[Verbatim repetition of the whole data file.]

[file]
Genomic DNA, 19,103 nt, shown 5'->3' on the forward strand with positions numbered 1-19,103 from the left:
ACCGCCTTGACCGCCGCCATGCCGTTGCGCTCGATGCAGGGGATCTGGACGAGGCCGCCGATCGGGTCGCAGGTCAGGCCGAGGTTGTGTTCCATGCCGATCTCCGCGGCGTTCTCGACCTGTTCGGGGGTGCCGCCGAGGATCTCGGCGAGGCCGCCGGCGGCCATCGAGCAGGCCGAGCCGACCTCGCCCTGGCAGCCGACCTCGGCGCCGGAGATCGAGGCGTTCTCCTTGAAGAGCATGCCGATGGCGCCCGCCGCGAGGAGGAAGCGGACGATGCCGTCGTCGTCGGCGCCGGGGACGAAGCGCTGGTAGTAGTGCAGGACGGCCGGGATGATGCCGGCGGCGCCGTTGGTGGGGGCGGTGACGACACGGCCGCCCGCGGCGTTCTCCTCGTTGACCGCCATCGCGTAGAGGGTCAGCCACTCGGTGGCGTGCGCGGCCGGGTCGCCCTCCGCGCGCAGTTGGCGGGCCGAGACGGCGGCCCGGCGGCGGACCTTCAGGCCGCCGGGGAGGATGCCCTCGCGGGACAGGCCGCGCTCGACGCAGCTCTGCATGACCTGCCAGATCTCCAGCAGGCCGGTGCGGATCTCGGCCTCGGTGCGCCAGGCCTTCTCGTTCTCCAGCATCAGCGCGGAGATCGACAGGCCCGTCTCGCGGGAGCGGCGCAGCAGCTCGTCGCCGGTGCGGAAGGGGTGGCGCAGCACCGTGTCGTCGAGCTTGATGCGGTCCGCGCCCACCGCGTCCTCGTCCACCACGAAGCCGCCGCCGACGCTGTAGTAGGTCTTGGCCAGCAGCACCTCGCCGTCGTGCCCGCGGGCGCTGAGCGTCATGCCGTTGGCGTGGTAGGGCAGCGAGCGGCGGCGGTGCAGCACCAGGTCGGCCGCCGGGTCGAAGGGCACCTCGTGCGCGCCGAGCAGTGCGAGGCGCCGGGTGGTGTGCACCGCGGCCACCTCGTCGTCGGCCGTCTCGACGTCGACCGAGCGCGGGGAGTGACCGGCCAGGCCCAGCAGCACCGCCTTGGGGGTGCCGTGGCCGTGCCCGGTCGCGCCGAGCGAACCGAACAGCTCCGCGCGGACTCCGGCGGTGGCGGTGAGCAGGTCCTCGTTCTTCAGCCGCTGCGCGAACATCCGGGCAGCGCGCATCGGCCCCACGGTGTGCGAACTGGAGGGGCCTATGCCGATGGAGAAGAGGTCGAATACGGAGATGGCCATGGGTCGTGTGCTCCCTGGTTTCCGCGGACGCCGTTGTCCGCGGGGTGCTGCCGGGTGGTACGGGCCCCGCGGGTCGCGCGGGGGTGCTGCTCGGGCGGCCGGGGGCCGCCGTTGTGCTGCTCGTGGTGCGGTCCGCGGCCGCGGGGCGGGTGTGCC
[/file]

Genomic DNA, 19,103 nt, shown 5'->3' on the forward strand with positions numbered 1-19,103 from the left:
ACCGCCTTGACCGCCGCCATGCCGTTGCGCTCGATGCAGGGGATCTGGACGAGGCCGCCGATCGGGTCGCAGGTCAGGCCGAGGTTGTGTTCCATGCCGATCTCCGCGGCGTTCTCGACCTGTTCGGGGGTGCCGCCGAGGATCTCGGCGAGGCCGCCGGCGGCCATCGAGCAGGCCGAGCCGACCTCGCCCTGGCAGCCGACCTCGGCGCCGGAGATCGAGGCGTTCTCCTTGAAGAGCATGCCGATGGCGCCCGCCGCGAGGAGGAAGCGGACGATGCCGTCGTCGTCGGCGCCGGGGACGAAGCGCTGGTAGTAGTGCAGGACGGCCGGGATGATGCCGGCGGCGCCGTTGGTGGGGGCGGTGACGACACGGCCGCCCGCGGCGTTCTCCTCGTTGACCGCCATCGCGTAGAGGGTCAGCCACTCGGTGGCGTGCGCGGCCGGGTCGCCCTCCGCGCGCAGTTGGCGGGCCGAGACGGCGGCCCGGCGGCGGACCTTCAGGCCGCCGGGGAGGATGCCCTCGCGGGACAGGCCGCGCTCGACGCAGCTCTGCATGACCTGCCAGATCTCCAGCAGGCCGGTGCGGATCTCGGCCTCGGTGCGCCAGGCCTTCTCGTTCTCCAGCATCAGCGCGGAGATCGACAGGCCCGTCTCGCGGGAGCGGCGCAGCAGCTCGTCGCCGGTGCGGAAGGGGTGGCGCAGCACCGTGTCGTCGAGCTTGATGCGGTCCGCGCCCACCGCGTCCTCGTCCACCACGAAGCCGCCGCCGACGCTGTAGTAGGTCTTGGCCAGCAGCACCTCGCCGTCGTGCCCGCGGGCGCTGAGCGTCATGCCGTTGGCGTGGTAGGGCAGCGAGCGGCGGCGGTGCAGCACCAGGTCGGCCGCCGGGTCGAAGGGCACCTCGTGCGCGCCGAGCAGTGCGAGGCGCCGGGTGGTGTGCACCGCGGCCACCTCGTCGTCGGCCGTCTCGACGTCGACCGAGCGCGGGGAGTGACCGGCCAGGCCCAGCAGCACCGCCTTGGGGGTGCCGTGGCCGTGCCCGGTCGCGCCGAGCGAACCGAACAGCTCCGCGCGGACTCCGGCGGTGGCGGTGAGCAGGTCCTCGTTCTTCAGCCGCTGCGCGAACATCCGGGCAGCGCGCATCGGCCCCACGGTGTGCGAACTGGAGGGGCCTATGCCGATGGAGAAGAGGTCGAATACGGAGATGGCCATGGGTCGTGTGCTCCCTGGTTTCCGCGGACGCCGTTGTCCGCGGGGTGCTGCCGGGTGGTACGGGCCCCGCGGGTCGCGCGGGGGTGCTGCTCGGGCGGCCGGGGGCCGCCGTTGTGCTGCTCGTGGTGCGGTCCGCGGCCGCGGGGCGGGTGTGCC